2 Kings 2:1-2, 6-14; Psalm 77:1-2, 11-20; (or 1 Kings 19:15-16, 19-21; Psalm 16); Galatians 5:1, 13-25; Luke 9:51-62
“Throw your heart over the fence and the rest will follow.” – Norman Vincent Peale
Jesus never asked us to worship him. He persistently asked us to follow him, today’s Gospel an example. The trap we Christians need to watch out for is that we don’t replace following Jesus for worshipping and bigheaded arguments about the right way to do it. Our worship and creedal quarrels have resulted in divisions. Following Jesus would result in unity with diversity. More and more people would belong to the one Kingdom of God, not the one institutional church. The institutional Church is good, and good for people, but it is not the Kingdom of God. When it becomes petty it is working against Jesus’ agenda. Following Jesus is not about head thoughts. It is about heart fence jumping. Because our heart is going where Jesus leads, we jump over all barriers. And where does Jesus lead? Just listen to his advice on how to live. If Jesus says love our enemies, we follow and our creedal statement is in actions not words. If Jesus says visit the sick, we follow and our creedal statement is in actions not words. The list is endless. There is hardly a page in the Gospels that does not point the way for us to go where we have never gone before, where Jesus has gone before us. There is not just one way. We don’t need to argue about the right way. We may want to take easy corridors through life, someone else’s way. But that may not be the special unique path Jesus wants us to follow on down, or on up. Our particular trail might be difficult. Is that why the individuals in this Gospel story have excuses and delays (Luke 9:59-61)? No excuses and holdups for us. Let’s go.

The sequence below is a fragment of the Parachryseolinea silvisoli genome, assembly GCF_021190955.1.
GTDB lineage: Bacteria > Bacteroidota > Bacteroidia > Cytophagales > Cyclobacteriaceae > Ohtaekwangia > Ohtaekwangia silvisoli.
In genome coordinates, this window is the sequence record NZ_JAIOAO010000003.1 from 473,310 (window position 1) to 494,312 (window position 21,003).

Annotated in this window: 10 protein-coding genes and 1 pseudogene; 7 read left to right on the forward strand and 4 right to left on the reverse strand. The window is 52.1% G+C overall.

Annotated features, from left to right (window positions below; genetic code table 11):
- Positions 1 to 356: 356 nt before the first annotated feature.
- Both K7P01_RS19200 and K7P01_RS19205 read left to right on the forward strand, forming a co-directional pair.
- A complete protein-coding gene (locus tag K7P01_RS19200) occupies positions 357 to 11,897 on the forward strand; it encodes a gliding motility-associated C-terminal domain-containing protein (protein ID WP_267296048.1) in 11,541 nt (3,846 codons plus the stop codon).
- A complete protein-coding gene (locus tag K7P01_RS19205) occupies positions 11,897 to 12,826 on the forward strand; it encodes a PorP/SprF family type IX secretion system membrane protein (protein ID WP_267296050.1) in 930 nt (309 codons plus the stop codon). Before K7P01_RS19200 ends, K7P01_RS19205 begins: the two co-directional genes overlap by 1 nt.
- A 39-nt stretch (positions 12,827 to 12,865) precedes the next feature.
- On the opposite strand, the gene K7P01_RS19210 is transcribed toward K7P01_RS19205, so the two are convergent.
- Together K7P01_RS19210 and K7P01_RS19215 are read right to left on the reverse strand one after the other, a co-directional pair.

Luke 9:52 says that Jesus sent “messengers” ahead of him. The Greek word (angelos) is the same word used for angels. This does not mean that messengers are angels. It means that angels are messengers, which is the basic meaning of the word.
In Luke 9:54, 59 and 61 Jesus is called “lord.” This does not necessarily have any religious connotation. The Greek word simply means “sir.” However, “the Lord” does take on religious meaning.
Obstacles leaped by.
Our heart knows no obstruction.
Follow, not later.